Trillion $Dollar US Deficits for Years to Come

The US budget deficit consequences of the Trump tax cuts are therefore massive. Instead of averaging $150 billion a year on average (the $1.5 trillion) the effect will be three to four times that, or around $300 to $400 billion a year!

On top of that there’s Trump’s latest US budget, which projects another $300 billion for the next two years alone. With the majority of that total $150 billion a year caused by escalation of the Defense-War budget as the US builds up its tactical nuclear, naval and air forces in anticipation of more aggressive US moves in Asia. Last year’s budget deficit was $660 billion. The Congressional Budget Office estimates deficits of $918 billion by 2019. Independent estimates by Chase bank put it at $1.2 trillion. And that’s just the early years and assuming there’s no recession, which will balloon deficits by hundreds of billions more in reduced tax revenues due to a contracting US economy.

Independent projections are for US deficits to add $7.1 trillion over the next decade. But that’s an underestimate that assumes not only no recession, but also that defense-war spending will not rise beyond current projection increases, and that government costs for covering price gouging by the healthcare and prescription drug industries (for Medicaid, Medicare, CHIP, government employees) will somehow not also continue to accelerate. The likely true hit to US deficits—and therefore the US national debt—will well exceed $12 trillion! The US could easily see consecutive annual budget deficits of $1.5 trillion. That will mean a US debt total rising from current $20 trillion to $32 trillion (or more) over the coming decade.

From Tax Cuts, Deficits & Debt to the Next Recession

How does this potentially translate into recession? Here’s a very likely scenario:

The US central bank, the Fed, has already begun raising interest rates. That has already begun slowing key industries like auto and housing. It will soon impact consumers in general, who are near-maxed out with credit card, auto, student loan, and mortgage debt, and facing further accelerating inflation in rents, healthcare costs, transport, state and local taxation, and prices for imported goods.

The massive deficits will require the central bank to raise interest rates perhaps even faster and higher than before. Slowing foreigners’ purchases of US government bonds to pay for the accelerating debt, may require the Fed to raise rates still further. It’s 2007-08 all over again!

Rising Fed interest rates and inflation will also continue to depress bond prices. That has already begun, and to spill over to stock prices as the major contraction in stock prices in February 2018 has revealed. Both bond and stock prices are headed for further decline.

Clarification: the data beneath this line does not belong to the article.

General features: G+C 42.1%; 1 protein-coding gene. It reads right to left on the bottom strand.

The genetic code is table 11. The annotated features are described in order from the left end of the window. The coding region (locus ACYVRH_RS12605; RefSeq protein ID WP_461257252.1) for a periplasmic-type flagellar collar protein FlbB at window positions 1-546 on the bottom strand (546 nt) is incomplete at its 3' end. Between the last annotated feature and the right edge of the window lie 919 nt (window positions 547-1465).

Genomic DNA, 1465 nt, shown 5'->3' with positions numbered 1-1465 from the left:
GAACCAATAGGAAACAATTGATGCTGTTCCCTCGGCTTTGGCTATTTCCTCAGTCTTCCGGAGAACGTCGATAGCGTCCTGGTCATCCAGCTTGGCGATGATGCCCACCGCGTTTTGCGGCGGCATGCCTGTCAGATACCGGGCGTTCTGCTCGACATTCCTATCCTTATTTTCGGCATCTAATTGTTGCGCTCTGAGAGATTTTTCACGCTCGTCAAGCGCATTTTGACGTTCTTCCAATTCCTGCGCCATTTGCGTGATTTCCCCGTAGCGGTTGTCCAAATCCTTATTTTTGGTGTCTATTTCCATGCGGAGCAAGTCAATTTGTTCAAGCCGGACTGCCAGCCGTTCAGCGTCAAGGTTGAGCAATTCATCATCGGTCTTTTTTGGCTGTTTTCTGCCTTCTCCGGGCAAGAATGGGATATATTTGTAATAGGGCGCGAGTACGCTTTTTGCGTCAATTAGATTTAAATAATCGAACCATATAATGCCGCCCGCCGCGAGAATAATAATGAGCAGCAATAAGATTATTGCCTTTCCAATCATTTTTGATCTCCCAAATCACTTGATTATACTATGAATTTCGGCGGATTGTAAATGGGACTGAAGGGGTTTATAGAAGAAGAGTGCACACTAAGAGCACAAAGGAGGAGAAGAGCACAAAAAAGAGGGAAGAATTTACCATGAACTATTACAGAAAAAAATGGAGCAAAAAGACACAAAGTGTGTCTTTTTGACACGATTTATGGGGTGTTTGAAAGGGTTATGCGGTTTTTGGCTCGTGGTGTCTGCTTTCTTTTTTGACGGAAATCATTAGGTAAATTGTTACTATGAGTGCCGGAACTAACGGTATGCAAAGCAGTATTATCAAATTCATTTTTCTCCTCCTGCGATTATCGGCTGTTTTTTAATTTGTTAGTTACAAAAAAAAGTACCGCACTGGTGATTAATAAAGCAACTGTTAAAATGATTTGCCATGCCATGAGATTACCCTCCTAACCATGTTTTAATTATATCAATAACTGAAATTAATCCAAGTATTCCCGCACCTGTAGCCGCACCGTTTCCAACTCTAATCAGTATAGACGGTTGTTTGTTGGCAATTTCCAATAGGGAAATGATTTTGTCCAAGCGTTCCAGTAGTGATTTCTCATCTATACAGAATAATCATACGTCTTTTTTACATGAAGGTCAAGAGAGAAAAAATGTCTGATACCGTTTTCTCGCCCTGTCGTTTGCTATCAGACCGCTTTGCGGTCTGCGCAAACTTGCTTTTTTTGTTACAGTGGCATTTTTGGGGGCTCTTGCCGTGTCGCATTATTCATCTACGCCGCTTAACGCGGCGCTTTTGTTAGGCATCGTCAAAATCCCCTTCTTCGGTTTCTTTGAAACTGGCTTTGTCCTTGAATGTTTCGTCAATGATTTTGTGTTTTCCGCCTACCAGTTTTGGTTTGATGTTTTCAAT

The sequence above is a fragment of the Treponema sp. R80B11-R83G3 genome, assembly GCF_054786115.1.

Should stock market prices correct a second time this year, this time by 20% or more, the contagion effects across markets will result in a general credit crunch for non-financial corporations and businesses. US corporate debt has risen even more than US household or government debt since 2009. The corporate junk bond markets will experience a crisis, as US Zombie companies (i.e. those in deep debt, an estimated 12% to 37% of all US corporations, depending on the source) cannot get new financing and begin to go bankrupt.

These stock and bond market effects, and emerging Zombie company defaults, will result in a general investment pullback by non-financial corporations. That will mean production cuts that result in layoffs and further wage stagnation and slowing consumption spending. The next recession will have begun.

The Central Bank (FED) Will Precipitate the Next Recession—As It Did in 2007

This scenario is all the more likely if the general argument that the US economy is both financial and non-financially weak and fragile is accurate. The weakness in the real economy and fragility in the financial markets mean that Fed interest rate hikes cannot exceed 2.0%, and longer term rates (10 year Treasury bonds) cannot exceed 3.5%, before the system ‘cracks’ once again and descends into recession. With the Fed rates at 1.5% and approaching 2% and the Treasury at 3% and approaching 3.5%, the US economy today is well on its way to approaching its limits.

Just as it was interest rates peaking in 2007 that precipitated (not caused) the crash in (subprime) mortgage bonds, that then spilled over through financial derivatives to the rest of the credit system—today the bond markets may once again be signaling the ‘beginning of the end’ of the current cycle. The new contagious derivatives may not be mortgage based bonds and CDO and CDS financial derivatives, as in 2008; the new financial contagion will be driven by the new financial derivatives—i.e. Exchange Traded Funds(ETFs), and related ETNs and ETPs—with their effects amplified by Quant hedge funds’ automated algorithm-based trading.

In summary, Trump tax cuts and Trump’s budget will exacerbate US budget deficits and debt and cause the central bank to raise interest rates even faster and higher. Those rate hikes cannot be sustained. They will lead to another credit crisis—this time even sooner than they did in 2007 given the even weaker US economy and more fragile financial markets. The next recession may be sooner than many think.